“When Jim Peterson was president he made arrangements with a development company in Po’ipū to lease Ka Mō’ī to their resort for a period of five years. The canoe was shipped to Kaua’i and forgotten. Only after ‘Iniki were questions asked about the fate of Ka Mō’ī. There were no answers. The resort had been destroyed. Tay Perry and Allan Dowsett did some sleuthing and discovered Ka Mō’ī had been traded by the resort before ‘Iniki to the Hanalei Bay Plantation where it had been installed in the bar, a good thing because it was a protected location during the storm.
“On the downside, there was no legal paper trail to prove OCC ownership – no lease document in Club records, no official transfer from the original leasee to the new custodian of the canoe. The only thing suggesting Ka Mō’ī was OCC property was a brief entry in the Board minutes noting the lease arrangement. Hanalei Bay Plantation could easily have rejected that entry as proof of ownership, but management did what can only be described as a miraculous act of aloha and sheer luck.
“The resort had been sold to a Japanese consortium which would be taking over in less than a week. Management accepted the validity of the Board minute quote and told Tay, Allan and me to take the canoe immediately or loose it forever. Hanalei Civic Canoe Club helped us take Ka Mō’ī down and hauled it for us to Nāwiliwili and a Young Brothers barge leaving for Honolulu the next day.
“One of the Club’s greatest treasures had been saved. The canoe looked nice on the outside but the interior was in terrible shape. During its stay in Po’ipū it had been used as a salad bar, and the entire bottom of the canoe had to be replaced due to wood rot. The upper hull also required reworking to replace plywood alterations with koa wood. The entire restoration project took more than 18 months of working on weekends. The majority of the work was assumed by volunteers of which I’m proud to say I was one throughout the entire project.
“The sight of Ka Mō’ī in the bar today gives me an intense sense of satisfaction in having participated in something great and pono. OCC would be considerably poorer today on many levels had this canoe been allowed to slip through its fingers.”
Kawika was elected to the Board of Directors for a two-year term in 1997-1999 where he served as Coordinating Director of the Historical Committee and Athletics. He declined to run for a second term on the Board. Kawika has also lent his expertise to the Building & Grounds, Fitness Center, Kayak, Paddleboard and Beach and Water Safety Committees.
Currently Kawika is a member of the Historical Committee where he serves appropriately on the Trophy Subcommittee. During his time as chair of the subcommittee he went through all of the Club’s trophy collection and recommended what trophies to keep, what could be recycled, and which ones could be made available to the members who won them. He drafted the Historical Committee’s Trophy Policy which has been approved by the Board. He was co-chair on the subcommittee to update the photos in the Ka Mo`i Boat House with salutes to our Olympic athletes, Molokai champions, National Championship Volleyball teams, and Winged “O”s, a project which is currently awaiting approval of the Building & Grounds Committee.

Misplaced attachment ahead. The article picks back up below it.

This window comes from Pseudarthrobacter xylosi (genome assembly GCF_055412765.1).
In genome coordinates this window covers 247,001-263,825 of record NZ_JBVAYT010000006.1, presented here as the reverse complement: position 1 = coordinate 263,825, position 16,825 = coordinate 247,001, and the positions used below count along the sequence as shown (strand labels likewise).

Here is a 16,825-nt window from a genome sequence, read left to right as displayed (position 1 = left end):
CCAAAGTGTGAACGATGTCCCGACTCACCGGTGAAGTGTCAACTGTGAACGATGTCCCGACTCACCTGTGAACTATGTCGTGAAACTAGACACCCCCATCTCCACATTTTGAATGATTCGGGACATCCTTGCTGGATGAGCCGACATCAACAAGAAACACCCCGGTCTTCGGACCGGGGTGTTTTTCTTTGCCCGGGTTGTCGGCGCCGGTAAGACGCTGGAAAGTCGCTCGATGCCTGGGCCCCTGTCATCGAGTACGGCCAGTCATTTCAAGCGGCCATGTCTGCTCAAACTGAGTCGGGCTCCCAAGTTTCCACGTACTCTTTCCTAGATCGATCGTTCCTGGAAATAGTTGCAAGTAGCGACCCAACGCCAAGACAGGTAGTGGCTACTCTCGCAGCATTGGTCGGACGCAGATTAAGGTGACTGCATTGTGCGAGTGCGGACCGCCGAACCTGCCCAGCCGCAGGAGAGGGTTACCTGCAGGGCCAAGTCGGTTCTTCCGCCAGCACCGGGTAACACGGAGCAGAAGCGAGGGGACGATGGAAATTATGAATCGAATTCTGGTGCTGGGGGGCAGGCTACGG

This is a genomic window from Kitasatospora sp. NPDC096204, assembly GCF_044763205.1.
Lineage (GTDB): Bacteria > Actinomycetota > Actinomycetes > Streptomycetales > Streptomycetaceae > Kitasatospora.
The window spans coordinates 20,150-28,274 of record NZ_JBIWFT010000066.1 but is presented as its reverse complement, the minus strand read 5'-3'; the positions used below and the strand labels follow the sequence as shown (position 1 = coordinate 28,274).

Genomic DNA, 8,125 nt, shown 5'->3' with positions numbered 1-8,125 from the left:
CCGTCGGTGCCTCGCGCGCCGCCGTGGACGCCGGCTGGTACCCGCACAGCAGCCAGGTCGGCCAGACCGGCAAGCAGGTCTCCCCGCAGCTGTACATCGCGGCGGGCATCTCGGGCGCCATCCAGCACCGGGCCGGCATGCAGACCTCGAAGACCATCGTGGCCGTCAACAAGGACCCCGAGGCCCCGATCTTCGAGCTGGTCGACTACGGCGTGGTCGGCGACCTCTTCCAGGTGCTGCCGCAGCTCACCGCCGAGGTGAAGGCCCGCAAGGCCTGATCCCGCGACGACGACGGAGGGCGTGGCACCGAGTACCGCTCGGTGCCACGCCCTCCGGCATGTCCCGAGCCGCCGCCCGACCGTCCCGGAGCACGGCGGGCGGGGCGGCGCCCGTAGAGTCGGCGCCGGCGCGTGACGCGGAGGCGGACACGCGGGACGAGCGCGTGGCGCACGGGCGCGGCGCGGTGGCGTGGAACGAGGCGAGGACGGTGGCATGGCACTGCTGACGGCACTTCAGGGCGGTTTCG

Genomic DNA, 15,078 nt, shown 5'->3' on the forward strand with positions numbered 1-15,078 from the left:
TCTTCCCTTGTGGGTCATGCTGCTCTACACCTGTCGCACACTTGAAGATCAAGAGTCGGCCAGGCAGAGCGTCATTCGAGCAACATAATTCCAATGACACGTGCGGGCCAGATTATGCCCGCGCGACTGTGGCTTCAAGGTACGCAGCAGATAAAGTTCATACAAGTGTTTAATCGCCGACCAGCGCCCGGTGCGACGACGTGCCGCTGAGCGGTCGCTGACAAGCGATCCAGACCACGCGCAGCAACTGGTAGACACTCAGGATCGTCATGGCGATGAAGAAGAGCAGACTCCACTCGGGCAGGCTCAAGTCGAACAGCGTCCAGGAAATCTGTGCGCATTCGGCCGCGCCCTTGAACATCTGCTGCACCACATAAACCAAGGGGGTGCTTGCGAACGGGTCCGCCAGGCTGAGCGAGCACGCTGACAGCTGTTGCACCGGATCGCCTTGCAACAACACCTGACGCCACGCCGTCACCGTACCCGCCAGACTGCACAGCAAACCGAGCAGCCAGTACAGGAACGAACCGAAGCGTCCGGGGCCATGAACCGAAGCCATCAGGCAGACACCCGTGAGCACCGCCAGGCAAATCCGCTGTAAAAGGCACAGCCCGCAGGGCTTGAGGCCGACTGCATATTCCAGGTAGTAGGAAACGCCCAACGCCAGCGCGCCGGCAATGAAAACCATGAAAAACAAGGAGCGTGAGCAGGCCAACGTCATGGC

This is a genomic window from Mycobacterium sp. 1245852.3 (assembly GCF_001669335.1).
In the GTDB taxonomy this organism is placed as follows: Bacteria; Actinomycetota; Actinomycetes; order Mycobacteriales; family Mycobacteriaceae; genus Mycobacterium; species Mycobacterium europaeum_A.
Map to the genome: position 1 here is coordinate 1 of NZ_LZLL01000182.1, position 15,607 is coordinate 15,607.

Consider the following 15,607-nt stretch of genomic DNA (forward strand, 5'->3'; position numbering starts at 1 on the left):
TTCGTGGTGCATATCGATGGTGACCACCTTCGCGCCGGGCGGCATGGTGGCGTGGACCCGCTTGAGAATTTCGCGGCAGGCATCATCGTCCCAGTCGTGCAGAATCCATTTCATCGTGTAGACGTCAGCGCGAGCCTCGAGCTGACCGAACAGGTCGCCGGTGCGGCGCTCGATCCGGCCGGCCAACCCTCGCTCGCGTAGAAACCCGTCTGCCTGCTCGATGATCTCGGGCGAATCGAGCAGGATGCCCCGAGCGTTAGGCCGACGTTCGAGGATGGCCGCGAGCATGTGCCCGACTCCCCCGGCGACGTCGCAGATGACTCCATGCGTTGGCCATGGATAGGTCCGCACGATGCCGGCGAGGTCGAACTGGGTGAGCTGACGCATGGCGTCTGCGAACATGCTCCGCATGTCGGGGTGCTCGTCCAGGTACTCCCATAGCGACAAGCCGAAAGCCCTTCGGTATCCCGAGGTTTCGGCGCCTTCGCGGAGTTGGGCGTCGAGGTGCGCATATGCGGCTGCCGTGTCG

Several years ago, Kawika retrieved from the Club’s archives a color slide of a Norman Rockwell painting that was made from photographs that Rockwell took at the Club during a round-the-world trip commissioned by Pan American World Airways to develop a new advertising campaign. The drawing appeared in the Saturday Evening Post in 1956 and is titled “The Thing To Do With Life Is Live It” and features a Club canoe filled with tourists and steered by Beachboy Sam Steamboat Mokuahi. Kawika had the slide duplicated on canvas and framed for display in the Club.
It’s typical of Kawika to work behind the scenes at the Club, doing things most of us take for granted, but wouldn’t happen without his loyalty and dedication to the Club and its athletic programs.
More about Kawika:
1986-2014 Canoe Racing Committee
1987 Paddled Novice B Men
1988 Paddled Novice A Men
1989 Paddled Senior Masters Men
1989-1991 Building & Grounds Committee
1990 Fitness Center Committee
1991-1994 Kayaking Committee
1992-1993 Paddleboard Committee
1992-1993 Paddled Molokai Hoe, Senior Masters
1995-1998 Paddleboard Committee
1995 Beach & Water Safety Committee
1997 Board of Directors, Coordinating Director Historical Committee
1998 Board of Directors, Coordinating Director Athletics
2000-2001 Beach & Water Safety Committee
2000-2001 Paddleboard Committee
2006 Judges of Election Committee
2007 Chair, Judges of Election Committee
2010-2015 Historical Committee
1958 Graduated St. Louis High School.
1960-1984 U.S. Navy Reserve. Attained the rank of Captain.
1962 Graduated University of Hawaii, B.A. in European Languages (specialty in Russian)
1963-1970 Active duty in U.S. Navy
1970-1976 Graduated UCLA, M.A. and Ph.D. in Slavic Languages & Literature (specialty in Russian)
1977-1980 Associate Professor of Russian Language & Literature at UH Mānoa
1980-2009 U.S. Civil Service, Navy, Pearl Harbor